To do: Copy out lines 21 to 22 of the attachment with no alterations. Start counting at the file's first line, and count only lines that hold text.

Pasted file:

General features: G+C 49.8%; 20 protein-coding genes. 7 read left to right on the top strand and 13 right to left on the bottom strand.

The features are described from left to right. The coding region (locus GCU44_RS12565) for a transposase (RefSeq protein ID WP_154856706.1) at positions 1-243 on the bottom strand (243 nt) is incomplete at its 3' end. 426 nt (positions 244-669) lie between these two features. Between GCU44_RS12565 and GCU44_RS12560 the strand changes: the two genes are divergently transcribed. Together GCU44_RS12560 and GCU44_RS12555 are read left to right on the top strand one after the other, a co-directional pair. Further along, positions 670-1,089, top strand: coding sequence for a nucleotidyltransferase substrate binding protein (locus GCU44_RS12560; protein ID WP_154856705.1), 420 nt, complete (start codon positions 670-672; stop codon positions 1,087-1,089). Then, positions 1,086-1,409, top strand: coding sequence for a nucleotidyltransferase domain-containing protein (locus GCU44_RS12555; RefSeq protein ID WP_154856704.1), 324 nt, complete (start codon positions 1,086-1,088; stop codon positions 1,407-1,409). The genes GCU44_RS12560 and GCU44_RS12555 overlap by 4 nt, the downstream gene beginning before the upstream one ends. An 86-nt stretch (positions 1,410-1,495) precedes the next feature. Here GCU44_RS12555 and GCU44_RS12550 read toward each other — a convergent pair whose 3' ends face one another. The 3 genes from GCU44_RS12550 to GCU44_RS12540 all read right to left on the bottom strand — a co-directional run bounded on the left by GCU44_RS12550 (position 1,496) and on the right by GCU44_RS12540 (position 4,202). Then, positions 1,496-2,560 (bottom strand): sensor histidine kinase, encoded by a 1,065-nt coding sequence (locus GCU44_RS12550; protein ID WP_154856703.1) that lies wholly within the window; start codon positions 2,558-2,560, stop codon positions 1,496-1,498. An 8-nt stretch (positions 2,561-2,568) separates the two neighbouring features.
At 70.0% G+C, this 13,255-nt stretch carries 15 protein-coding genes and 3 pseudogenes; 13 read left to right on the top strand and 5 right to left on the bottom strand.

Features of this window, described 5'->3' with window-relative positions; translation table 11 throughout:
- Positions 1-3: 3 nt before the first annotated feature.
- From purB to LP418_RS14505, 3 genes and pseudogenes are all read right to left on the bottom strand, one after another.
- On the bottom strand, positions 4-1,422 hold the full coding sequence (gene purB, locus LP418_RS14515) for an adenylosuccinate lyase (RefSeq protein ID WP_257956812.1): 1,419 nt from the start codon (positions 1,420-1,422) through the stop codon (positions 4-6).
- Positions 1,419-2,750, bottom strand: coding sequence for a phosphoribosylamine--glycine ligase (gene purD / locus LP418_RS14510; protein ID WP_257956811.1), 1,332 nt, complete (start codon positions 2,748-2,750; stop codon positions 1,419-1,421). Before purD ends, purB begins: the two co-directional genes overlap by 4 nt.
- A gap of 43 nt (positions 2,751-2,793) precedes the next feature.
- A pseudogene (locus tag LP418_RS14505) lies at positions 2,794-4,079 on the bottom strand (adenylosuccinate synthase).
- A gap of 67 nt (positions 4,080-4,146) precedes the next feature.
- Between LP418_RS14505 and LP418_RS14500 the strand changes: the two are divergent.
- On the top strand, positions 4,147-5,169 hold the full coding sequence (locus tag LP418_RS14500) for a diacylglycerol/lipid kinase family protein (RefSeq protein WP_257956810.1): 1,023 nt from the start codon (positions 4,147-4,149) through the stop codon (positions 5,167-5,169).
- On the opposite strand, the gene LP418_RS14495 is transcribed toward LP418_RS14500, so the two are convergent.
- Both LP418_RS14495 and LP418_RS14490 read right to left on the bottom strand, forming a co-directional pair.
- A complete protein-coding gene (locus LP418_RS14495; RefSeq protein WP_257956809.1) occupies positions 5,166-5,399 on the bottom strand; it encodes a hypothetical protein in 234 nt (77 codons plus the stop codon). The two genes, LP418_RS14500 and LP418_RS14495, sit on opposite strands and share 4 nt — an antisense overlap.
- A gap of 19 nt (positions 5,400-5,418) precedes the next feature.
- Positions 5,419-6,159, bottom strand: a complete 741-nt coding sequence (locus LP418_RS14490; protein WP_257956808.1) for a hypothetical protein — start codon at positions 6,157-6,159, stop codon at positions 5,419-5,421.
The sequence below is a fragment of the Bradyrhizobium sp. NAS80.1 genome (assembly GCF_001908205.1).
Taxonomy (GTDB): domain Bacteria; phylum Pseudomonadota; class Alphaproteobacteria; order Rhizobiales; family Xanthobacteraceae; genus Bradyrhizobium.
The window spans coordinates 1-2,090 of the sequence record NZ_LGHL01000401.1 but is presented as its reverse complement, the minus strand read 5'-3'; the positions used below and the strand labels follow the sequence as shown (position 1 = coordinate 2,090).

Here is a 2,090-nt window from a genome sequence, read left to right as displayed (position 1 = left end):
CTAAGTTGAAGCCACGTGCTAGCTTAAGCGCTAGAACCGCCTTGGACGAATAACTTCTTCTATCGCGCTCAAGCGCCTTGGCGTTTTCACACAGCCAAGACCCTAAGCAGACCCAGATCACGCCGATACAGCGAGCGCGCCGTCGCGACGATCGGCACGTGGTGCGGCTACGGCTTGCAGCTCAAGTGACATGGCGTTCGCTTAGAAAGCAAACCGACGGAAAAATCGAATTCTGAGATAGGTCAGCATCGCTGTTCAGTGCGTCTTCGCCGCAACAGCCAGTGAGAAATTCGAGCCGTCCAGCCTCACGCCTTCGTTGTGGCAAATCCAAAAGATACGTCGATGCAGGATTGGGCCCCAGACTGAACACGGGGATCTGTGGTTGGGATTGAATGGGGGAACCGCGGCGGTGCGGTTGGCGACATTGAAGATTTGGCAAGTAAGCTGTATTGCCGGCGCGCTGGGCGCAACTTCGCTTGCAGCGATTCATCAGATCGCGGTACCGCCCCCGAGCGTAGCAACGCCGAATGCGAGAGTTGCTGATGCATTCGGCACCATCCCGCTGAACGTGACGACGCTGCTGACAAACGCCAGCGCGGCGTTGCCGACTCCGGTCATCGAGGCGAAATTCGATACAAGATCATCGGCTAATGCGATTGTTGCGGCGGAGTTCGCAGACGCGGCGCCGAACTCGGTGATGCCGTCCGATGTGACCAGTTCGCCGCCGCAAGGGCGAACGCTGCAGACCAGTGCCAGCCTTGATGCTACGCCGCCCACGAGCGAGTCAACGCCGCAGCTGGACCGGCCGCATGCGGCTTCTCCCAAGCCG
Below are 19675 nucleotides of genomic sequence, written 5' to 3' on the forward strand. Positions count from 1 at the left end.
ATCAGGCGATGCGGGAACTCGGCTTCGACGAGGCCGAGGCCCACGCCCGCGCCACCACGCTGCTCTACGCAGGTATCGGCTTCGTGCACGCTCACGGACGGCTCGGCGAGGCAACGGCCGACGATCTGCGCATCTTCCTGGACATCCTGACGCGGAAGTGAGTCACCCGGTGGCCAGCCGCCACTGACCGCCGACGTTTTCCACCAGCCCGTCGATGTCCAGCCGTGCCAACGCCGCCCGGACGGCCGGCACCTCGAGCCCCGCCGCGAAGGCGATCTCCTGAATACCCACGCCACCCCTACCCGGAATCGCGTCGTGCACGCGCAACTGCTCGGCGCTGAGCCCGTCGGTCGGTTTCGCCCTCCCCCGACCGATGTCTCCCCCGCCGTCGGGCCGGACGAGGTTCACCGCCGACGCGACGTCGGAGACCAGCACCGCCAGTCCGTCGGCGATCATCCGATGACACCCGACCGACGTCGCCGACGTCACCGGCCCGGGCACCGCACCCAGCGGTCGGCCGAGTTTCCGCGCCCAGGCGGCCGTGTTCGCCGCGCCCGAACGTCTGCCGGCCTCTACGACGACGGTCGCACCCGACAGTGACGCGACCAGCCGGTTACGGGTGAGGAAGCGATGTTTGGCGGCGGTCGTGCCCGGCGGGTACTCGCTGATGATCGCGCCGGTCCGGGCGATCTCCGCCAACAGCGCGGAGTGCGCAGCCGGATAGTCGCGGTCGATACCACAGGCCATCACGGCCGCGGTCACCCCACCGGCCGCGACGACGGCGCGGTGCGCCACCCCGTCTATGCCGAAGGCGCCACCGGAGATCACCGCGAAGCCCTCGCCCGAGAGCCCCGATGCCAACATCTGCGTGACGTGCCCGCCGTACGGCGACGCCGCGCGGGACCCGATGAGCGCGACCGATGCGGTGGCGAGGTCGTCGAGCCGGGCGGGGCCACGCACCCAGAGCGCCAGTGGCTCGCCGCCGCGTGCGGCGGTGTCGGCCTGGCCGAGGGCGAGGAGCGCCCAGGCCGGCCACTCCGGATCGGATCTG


The window spans coordinates 1-2,090 of the sequence record NZ_LGHL01000401.1 but is presented as its reverse complement, the minus strand read 5'-3'; the positions used below and the strand labels follow the sequence as shown (position 1 = coordinate 2,090).

Here is a 2,090-nt window from a genome sequence, read left to right as displayed (position 1 = left end):